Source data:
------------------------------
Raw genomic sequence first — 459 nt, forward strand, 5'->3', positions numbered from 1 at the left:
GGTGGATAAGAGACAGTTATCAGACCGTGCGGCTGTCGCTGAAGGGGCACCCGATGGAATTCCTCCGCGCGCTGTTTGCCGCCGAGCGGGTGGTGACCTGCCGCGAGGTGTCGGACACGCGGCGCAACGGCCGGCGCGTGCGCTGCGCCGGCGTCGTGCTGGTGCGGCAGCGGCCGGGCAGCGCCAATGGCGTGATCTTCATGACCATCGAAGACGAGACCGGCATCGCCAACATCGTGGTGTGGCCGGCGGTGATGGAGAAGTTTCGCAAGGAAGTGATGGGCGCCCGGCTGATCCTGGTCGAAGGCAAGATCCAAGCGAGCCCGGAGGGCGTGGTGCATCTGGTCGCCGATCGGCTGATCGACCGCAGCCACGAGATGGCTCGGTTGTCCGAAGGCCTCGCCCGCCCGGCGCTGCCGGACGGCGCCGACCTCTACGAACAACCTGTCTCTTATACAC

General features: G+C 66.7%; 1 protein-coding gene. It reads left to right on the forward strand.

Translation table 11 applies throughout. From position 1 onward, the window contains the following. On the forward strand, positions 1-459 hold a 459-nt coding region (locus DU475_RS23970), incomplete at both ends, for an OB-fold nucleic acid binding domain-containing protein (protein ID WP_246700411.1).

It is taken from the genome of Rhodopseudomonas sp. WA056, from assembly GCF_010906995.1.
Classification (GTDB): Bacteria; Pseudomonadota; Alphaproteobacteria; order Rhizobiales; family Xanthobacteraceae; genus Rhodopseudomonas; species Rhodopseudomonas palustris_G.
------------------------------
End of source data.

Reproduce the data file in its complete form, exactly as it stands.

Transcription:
Raw genomic sequence first — 459 nt, forward strand, 5'->3', positions numbered from 1 at the left:
GGTGGATAAGAGACAGTTATCAGACCGTGCGGCTGTCGCTGAAGGGGCACCCGATGGAATTCCTCCGCGCGCTGTTTGCCGCCGAGCGGGTGGTGACCTGCCGCGAGGTGTCGGACACGCGGCGCAACGGCCGGCGCGTGCGCTGCGCCGGCGTCGTGCTGGTGCGGCAGCGGCCGGGCAGCGCCAATGGCGTGATCTTCATGACCATCGAAGACGAGACCGGCATCGCCAACATCGTGGTGTGGCCGGCGGTGATGGAGAAGTTTCGCAAGGAAGTGATGGGCGCCCGGCTGATCCTGGTCGAAGGCAAGATCCAAGCGAGCCCGGAGGGCGTGGTGCATCTGGTCGCCGATCGGCTGATCGACCGCAGCCACGAGATGGCTCGGTTGTCCGAAGGCCTCGCCCGCCCGGCGCTGCCGGACGGCGCCGACCTCTACGAACAACCTGTCTCTTATACAC

General features: G+C 66.7%; 1 protein-coding gene. It reads left to right on the forward strand.

Translation table 11 applies throughout. From position 1 onward, the window contains the following. On the forward strand, positions 1-459 hold a 459-nt coding region (locus DU475_RS23970), incomplete at both ends, for an OB-fold nucleic acid binding domain-containing protein (protein ID WP_246700411.1).

It is taken from the genome of Rhodopseudomonas sp. WA056, from assembly GCF_010906995.1.
Classification (GTDB): Bacteria; Pseudomonadota; Alphaproteobacteria; order Rhizobiales; family Xanthobacteraceae; genus Rhodopseudomonas; species Rhodopseudomonas palustris_G.